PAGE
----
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Oglethorpe had drawn out his plans for the 24 sections of this city before he ever left England. Each section had a park in the center surrounded by a church, business, homes, etc. Some of these homes survived the numerous fires of the 1700’s…but some didn’t. As they were rebuilt, bricks and rock and other materials were used. And, the more iron work you had on your property, the wealthier you were purported to be.

 

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The Pirate House luncheon buffet is the BOMB! If you haven’t had REAL Mac N’ Cheese in decades, you have to come here! They got it, baby! Yeah! And Fried Chicken, Collards, Buttah Milk Biscuits…YUM! And, they have some intereesting history!

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Part of the house was built in 1734 and the restaurant was established in 1753! If they don’t know how to cook with buttah, nobody does!

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Walking back from our big lunch at the Pirate House along the Savannah River, we happened upon this huge cargo ship headed out to sea! So cool!

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River adventure is never complete without the help of a Tug Boat!

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Getting past the bridge looks tricky but they make it look easy!

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Tomorrow? Bonaventure Cemetary, Ghost stories, Riverboat Tour and more!

Happy Trails…until we meet again!

Living in a sixteen foot travel trailer definitely qualifies as “tiny house” living believe you me! You MUST be comfortable with being organized and well oiled in order to get from one section of it to another as well as packing and rearranging your belongings.

I have always attempted to live in organized chaos. Raising two very challenging children alone made it a necessity because, although Carl, my son, leaned toward neatness, even he had his moments of scattered squirrel syndrome! My daughter, Ava, on the other hand, never had organized chaos. She preferred the purity of chaos out of fear of throwing something away which might be important…even junk mail…which I was to learn was a A.D.D. tendency. Ava’s father had that tendency as did my mother. My A.D.D. takes on other characteristics of the more “squirrel” variety…easily distracted by fast moving or shiny objects! However, living in this small space MAKES me stay focused because I could break my neck if anything is left on the floor or the frustration of never finding my pliers if I’m not diligent about vigilantly watching and putting things back every single time in the same place.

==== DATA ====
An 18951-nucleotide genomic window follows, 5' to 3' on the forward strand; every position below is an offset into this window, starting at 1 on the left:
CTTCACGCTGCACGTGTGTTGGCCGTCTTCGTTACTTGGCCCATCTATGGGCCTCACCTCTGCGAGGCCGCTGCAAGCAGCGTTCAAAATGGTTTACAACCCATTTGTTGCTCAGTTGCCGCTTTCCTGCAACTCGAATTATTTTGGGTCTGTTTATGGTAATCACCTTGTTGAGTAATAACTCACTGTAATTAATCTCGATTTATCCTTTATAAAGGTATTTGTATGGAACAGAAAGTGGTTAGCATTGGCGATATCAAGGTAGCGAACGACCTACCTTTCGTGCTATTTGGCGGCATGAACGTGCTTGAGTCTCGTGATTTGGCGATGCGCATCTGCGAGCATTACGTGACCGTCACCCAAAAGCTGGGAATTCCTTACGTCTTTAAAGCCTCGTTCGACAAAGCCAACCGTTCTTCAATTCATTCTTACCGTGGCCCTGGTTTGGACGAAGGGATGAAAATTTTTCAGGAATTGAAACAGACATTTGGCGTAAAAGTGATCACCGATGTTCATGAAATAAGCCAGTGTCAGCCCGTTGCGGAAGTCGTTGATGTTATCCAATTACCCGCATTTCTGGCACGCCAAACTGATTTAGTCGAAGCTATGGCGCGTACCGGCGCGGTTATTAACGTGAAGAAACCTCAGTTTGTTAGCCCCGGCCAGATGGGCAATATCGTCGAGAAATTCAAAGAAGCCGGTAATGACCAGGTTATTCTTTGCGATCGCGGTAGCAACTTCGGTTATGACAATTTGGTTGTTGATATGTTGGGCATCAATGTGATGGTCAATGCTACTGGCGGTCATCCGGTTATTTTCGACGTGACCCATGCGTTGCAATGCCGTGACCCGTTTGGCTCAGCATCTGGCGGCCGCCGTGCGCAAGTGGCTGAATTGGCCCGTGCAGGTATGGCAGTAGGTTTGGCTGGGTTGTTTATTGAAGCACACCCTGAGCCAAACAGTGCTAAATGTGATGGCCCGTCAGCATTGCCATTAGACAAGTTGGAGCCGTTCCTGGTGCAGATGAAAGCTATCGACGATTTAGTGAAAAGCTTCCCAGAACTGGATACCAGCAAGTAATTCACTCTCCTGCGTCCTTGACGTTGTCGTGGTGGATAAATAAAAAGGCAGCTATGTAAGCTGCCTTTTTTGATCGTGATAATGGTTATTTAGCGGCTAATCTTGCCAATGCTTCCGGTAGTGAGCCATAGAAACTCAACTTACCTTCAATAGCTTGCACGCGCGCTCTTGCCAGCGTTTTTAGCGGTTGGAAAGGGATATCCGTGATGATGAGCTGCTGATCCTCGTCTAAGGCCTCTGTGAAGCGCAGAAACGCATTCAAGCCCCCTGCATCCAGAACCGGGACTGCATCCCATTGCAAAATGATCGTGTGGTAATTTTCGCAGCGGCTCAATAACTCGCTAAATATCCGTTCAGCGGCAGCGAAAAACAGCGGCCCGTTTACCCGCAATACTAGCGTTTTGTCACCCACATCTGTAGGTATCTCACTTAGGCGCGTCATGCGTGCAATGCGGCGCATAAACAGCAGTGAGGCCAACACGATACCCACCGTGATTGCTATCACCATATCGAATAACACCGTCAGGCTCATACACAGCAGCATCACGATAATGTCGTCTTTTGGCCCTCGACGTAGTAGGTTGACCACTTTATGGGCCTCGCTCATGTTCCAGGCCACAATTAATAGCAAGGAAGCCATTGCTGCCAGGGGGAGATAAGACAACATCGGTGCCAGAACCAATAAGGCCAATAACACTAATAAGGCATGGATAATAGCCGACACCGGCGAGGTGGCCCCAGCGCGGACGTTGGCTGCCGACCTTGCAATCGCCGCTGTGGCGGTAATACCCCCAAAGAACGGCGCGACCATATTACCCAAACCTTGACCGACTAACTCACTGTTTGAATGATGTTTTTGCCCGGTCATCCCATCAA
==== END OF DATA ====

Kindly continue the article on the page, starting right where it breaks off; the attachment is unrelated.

Therefore, I’ve developed a system of plastic removable varying sizes of drawers placed inside the cabinetry for dishes, seasoning, kitchen towels, silverware, etc. Having traveled the back roads of USA for ten years, I’ve learned you can’t predict the weather you’ll face so I’ve also developed the plastic tub way of packing for winter, spring, summer, shoes and miscellaneous needs. I use stacking baskets for immediate food needs combined with under seat storage for food supplies. And, although I got most of my organization right during my initial packing, I found the need to do a little tweaking each time I landed somewhere for more than an overnight stay or where I’d put new items when I bought something. At home, I have the rule that one new thing in means one old thing must go out. Not true here. Yet.